Saturday, May 7, 2011


The truth is, Thor is kind of a silly premise for a movie, and it's a bit difficult to reconcile it with the rest of the Avengers project. Marvel characters in general, at least the most famous ones, all have fantastical origins, but at least they're based in some sort of scientific premise. Spider-Man, the Hulk, and the Fantastic Four were all hit by some sort of radiation. The X-Men mutated. Iron Man uses amazingly advanced technology. But Thor is literally a god or god-like being from another dimension. He's part of the grander, weirder, more out-there side of the Marvel tapestry, a side that has gone mostly ignored in major films to this point. I liked the few Thor comics I've read and have high hopes for The Avengers next year, so I was hoping Kenneth Branagh and his cast could pull off some pretty difficult material reasonably well, and I was satisfied by the results. Thor isn't exactly great, but it's a lot of fun, and considering the degree of difficulty one of the most successful comic book super hero adaptations to date.

The key to Thor's success is that it's funny. With the figures of an ancient mythology transformed into extradimensional aliens who wear science fiction plate armor and ride rainbow bridge lightning bolts to other worlds, the whole thing could have failed just by being too silly. But there's a lot of humor intentionally injected into the story, which allows a lot of the goofier moments to slide on by and just be part of the fun. If the movie took itself too seriously, it could have been a disaster, but the tone is just right to get away with it. Most of the significant characters get a chance to tell a joke or two, and while a few moments still come off as funny without trying, they don't do much to harm the story.

The film jumps back and forth between two locations: Asgard, where Thor's allies try to unravel Loki's plot to overthrow him, and a small town in New Mexico where Thor meets a trio of scientists and tries to recover his lost powers. I enjoyed the New Mexico side of the movie more, because that's where most of the fun was, including a lot of solid fish-out-of-water humor and an exciting confrontation with the intimidating and well-executed Destroyer. Chris Hemsworth is surprisingly outstanding as Thor, pulling off his entitled arrogance without making himself unlikable, and gradually realizing what it takes to truly be noble. It's obvious he wasn't cast only because of his looks. The scientists are played by Natalie Portman, Stellan Skarsgård, and Kat Dennings, and the group dynamic between all four is pretty fun. The romance angle seems a bit forced because of the short time scale the story is operating on, but it works out okay because Portman and Hemsworth make a good team. Thor struggling to understand human society is probably the best part of the movie, and I could have sat through a lot more of that.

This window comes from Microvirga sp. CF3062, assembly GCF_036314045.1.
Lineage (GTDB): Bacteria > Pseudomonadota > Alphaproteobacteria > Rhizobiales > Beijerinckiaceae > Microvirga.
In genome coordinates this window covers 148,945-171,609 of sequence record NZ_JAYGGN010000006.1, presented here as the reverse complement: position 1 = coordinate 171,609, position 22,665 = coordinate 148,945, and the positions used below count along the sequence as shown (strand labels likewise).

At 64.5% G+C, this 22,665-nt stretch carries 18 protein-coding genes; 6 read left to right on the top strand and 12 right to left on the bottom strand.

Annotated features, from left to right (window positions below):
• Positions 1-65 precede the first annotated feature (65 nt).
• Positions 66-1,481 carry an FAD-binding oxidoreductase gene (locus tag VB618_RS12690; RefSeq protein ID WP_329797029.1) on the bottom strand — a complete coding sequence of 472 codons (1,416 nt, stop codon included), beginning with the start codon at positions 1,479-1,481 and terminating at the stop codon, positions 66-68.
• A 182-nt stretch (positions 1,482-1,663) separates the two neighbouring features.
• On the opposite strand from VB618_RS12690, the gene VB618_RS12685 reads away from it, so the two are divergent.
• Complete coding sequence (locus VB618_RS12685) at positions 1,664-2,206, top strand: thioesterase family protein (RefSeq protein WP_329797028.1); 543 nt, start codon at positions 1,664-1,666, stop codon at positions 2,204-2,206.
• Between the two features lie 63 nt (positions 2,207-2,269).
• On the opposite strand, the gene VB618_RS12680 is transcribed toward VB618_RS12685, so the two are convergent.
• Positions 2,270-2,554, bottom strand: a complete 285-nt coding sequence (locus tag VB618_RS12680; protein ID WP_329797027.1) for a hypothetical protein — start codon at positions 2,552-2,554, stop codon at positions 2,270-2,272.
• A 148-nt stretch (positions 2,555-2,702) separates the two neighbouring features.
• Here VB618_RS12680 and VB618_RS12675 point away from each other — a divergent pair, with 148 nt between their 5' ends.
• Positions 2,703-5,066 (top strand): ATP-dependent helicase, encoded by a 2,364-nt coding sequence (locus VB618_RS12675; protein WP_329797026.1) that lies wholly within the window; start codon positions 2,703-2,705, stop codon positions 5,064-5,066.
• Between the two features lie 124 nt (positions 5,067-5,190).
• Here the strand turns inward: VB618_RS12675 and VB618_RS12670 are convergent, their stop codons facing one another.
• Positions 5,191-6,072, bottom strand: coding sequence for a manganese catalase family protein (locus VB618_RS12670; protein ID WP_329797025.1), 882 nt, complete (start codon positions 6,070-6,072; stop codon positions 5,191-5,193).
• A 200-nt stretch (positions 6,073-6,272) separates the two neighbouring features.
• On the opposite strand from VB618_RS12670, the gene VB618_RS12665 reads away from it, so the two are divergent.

On Asgard, the movie is more like a slightly stranger version of The Lord of the Rings. There's a power struggle between Thor and Tom Hiddleston's Loki, as they both wish to prove to Odin, played with enthusiasm by Anthony Hopkins, that they are fit for rule once he steps down. Thor fights a bunch of frost giants with Sif and the Warriors Three, Idris Elba's Heimdall is a complete bad-ass, and the movie's version of Loki's plotting and realization of his past is fairly interesting. The two sides of the movie come together near the end as the action climaxes and Thor ends up back where he was, but of course with a tease that he'll return next year. There's a decent amount of legwork done to continue the set up for The Avengers, both as part of the central plot as SHIELD sets up camp around Thor's immovable hammer and in the requisite tease after the credits. Nick Fury and Hawkeye make cameos, and we learn what classic doohicky will prove important down the road. I thought the movie integrated the overarching stuff with its own plot better than say, Iron Man 2 did, and while the visual effects and action weren't amazing, they were adequate enough. The real strength here is the cast, and the film worked best when the focus was on the actors instead of the more fantastical stuff, which was okay but got in the way just a bit. And now we're only a couple months away from the next step in this crazy journey.

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